Playing Lead Guitar
"Oh, I'm the lead guitarist in a Southern rock band," I lied.
"I bet you are," she replied, peering over her reading glasses at my soul.
"If I leave here tomorrow
Would you still remember me?
For I must be travelling on, now,
'cause there's too many places I've got to see."
Esophageal varices are blood filled devils at the base of the esophagus, that arise from the azygos vein, and the superior vena cava. Usually the result of portal hypertension from liver damage, whether caused by alcoholism or hepatitis, they can become the cause of a dramatic blood spewing demise in a matter of minutes.
When the first strains of "Free Bird" begin to sound from my iPod, a metamorphosis takes place with my team. Some suddenly realize they missed their smoke break. Others realize that they are being summoned, and they enter my suite with trepidation in their hearts, but willing.
"But, if I stayed here with you, girl,
Things just couldn't be the same.
'cause I'm as free as a bird now,
And this bird you can not change.
Lord knows, I can't change."
When Big Joe rolled the gurney containing the young black man in, there were already splatters of crimson on his sneakers and blood on his pillow. I went through my recital of preparations with the chirping at the beginning of "Free Bird" filling the air. "Do you drink? Smoke? Illegal drugs?" Negative. "Hepatitis, HIV, AIDS, Tuberculosis, Sickle Cell?" No.
Realizing that Lynyrd Skynyrd may be the last thing this young man wanted to hear, I switched the playlist to Motown.
"You can't hurry love
No, you just have to wait
She said love don't come easy
It's a game of give and take......."
"False teeth, false eyes, hearing aid, hairpiece?" I asked as though reciting a poem long memorized. The young man removed a partial plate with several gold teeth. "Tounge ring or lip ring?" No. I looked over his history, searching for an idiology. He had been banded on five previous occasions. That was not good. Each previous banding had likely resulted in scar tissue right where we needed to work. I got my goggles out of the drawer and tightened the cinch securing them to my head.
The team assembled, consent obtained, we began the sedation. He did not fight much as we entered his esophagus with the gastroscope. For a man of his age, that was not a good sign. The base of his esophagus was a fearsome mass of lavender scar tissue and one violent purple bulging clot. "Bander," I ordered.
A band ligator was being loaded on an alternate scope. It is a device that can deploy seven rubber bands, one at a time. Seven chances, seven little rubber life preservers to stop a varicele bleed. Just yesterday, we had saved a life by working with two scopes, the first applying direct pressure against a hemorrhaging varicele while the equipment was loaded on another. "Hurry."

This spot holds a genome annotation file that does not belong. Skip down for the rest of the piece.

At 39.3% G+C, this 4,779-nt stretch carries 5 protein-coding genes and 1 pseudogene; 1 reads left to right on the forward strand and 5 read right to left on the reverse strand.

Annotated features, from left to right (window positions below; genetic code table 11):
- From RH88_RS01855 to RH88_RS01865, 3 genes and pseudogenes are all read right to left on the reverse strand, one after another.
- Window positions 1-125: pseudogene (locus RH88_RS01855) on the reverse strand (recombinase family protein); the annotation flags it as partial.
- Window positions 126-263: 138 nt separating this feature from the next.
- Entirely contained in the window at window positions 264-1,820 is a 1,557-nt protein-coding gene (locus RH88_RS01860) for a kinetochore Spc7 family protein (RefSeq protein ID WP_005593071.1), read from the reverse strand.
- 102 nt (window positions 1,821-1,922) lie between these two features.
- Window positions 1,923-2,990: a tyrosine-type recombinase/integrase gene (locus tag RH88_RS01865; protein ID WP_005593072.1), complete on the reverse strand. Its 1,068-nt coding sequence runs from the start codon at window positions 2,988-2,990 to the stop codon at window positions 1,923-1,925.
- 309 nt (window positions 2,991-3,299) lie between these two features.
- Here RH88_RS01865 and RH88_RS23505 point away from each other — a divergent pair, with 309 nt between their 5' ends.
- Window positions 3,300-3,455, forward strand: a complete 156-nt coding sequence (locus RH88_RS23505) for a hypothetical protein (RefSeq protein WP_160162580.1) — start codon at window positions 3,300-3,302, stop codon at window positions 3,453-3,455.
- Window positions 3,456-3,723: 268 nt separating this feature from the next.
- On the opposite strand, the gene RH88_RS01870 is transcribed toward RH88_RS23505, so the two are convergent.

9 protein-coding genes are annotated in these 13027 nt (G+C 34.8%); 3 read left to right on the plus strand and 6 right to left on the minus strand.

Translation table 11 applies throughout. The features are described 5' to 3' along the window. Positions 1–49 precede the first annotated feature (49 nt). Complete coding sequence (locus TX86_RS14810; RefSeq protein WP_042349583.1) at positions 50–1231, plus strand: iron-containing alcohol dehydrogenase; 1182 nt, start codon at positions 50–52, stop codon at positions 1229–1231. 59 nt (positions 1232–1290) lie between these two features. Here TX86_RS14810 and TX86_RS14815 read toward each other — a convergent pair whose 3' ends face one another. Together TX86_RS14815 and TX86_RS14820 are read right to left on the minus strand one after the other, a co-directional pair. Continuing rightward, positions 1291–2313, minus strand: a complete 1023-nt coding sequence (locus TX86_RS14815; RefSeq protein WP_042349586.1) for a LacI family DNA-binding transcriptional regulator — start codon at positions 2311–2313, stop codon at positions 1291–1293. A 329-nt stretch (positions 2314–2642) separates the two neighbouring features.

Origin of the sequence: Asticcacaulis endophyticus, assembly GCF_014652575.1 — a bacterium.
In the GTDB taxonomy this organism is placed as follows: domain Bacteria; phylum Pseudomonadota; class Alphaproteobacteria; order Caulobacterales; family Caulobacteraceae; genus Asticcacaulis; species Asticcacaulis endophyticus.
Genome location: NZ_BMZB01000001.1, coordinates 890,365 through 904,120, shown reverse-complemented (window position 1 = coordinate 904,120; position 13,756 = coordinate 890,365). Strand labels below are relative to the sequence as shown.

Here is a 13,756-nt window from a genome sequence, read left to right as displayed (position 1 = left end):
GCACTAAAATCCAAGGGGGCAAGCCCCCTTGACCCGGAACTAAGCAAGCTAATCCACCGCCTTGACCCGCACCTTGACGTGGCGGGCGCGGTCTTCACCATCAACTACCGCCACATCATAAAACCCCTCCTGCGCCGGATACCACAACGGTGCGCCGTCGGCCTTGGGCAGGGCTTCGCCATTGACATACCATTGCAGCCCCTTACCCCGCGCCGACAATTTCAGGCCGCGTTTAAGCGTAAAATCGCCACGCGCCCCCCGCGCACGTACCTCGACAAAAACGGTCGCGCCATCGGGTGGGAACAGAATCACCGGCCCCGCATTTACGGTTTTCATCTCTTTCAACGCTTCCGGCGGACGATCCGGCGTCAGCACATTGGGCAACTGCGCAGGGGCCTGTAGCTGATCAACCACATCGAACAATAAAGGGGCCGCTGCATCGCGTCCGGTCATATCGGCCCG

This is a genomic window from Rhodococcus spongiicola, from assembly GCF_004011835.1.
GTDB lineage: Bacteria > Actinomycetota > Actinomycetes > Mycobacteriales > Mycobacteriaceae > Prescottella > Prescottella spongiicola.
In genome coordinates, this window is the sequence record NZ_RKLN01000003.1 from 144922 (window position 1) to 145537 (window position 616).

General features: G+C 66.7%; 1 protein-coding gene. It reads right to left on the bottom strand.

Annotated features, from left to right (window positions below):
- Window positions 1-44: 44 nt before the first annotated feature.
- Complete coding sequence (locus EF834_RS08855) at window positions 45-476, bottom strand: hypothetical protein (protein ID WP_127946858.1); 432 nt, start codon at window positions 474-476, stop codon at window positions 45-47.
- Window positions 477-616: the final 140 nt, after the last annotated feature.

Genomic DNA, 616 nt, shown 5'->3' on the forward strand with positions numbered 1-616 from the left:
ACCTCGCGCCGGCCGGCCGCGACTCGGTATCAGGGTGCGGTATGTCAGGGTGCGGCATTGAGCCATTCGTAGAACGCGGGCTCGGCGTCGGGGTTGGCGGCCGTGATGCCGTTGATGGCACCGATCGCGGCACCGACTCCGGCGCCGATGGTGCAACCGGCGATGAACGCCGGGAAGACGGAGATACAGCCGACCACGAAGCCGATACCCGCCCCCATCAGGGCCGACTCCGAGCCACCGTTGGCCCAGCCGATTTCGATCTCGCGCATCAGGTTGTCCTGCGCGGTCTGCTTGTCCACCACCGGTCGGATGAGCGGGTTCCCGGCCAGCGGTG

"Ligator." As the first scope was ripped from the young man's esophagus, a great rush of bubbling blood spewed from his mouth and nostrils. I quickly inserted the Yankauer to the back of his oropharynx to keep us from being sprayed in a volcanic gush of hematemesis. The banding scope went down into the torrent of blood, the monitor screen an unfocused blur of red. My physician was relying on memory, working blind. I continued to manage the flow of frothy crimson as best I could when at last the cup to the bander reached it's mark and sucked the tissue inside.
"Although I might be laughing loud and hearty
Deep inside I'm blue
So take a good look at my face
You'll see my smile looks out of place
If you look closer, it's easy to trace
The tracks of my tears."
Through the ligation cup, we were looking directly into the azygos vein, at it's opposite wall. Pop! The first band was deployed. Suction released. The tide of blood blew the precarious band off the scar tissue, washing it right up and out of the young man's mouth. Quickly the physician reapplied pressure to the area with the gastroscope itself.
"Get me blood!" I ordered.
"They are still type and matching."
"Emergency O positive!" I ordered again as I looked towards the monitors.
"Outside I'm masquerading
Inside my hope is fading"
37/12...... SpO2-0. Damn. "He's not moving air Doc," I called for the crash cart. Big Joe rolled it in. Laryngoscope. ET tube. Bag. No carotid pulse. "Start CPR." Big Joe found his mark and as I bagged, he brought up the pressure with his compressions. "Have we got that blood yet?!!"
"Morrhuate Sodium," Doc ordered. "Epi!" More blood gushed from the young man's mouth and nostrils, dribbling across his dead eyes. "Epi."
Emergency O positive blood was spiked and shoved in. A femoral line was inserted and secured.
"Stop compressions." No pulse. "Resume CPR." I switched positions with Joe and he bagged as I compressed the chest. When the respiratory therapist arrived, she relieved Joe and he left the room. With each compression, more blood was being blown from the patient's mouth. The respiratory therapist cupped her hand over the patient's mouth to keep the cataclysmic flow off of us.
Another unit of blood. Bagging and compressions. Nothing. Finally, CPR was stopped. He was dead. Bled out. My paper scrub cap was stuck to my forehead with sweat and blood. I found Joe crouched outside the door. He had grown up with the young man. They were team mates on their high school football team. Friends. "I'm sorry," I said. Joe just nodded. Dried tears streaked his face.
"Bye, bye, its been a sweet love.
Though this feeling I can't change.
But please don't take it badly,
'Cause Lord knows I'm to blame."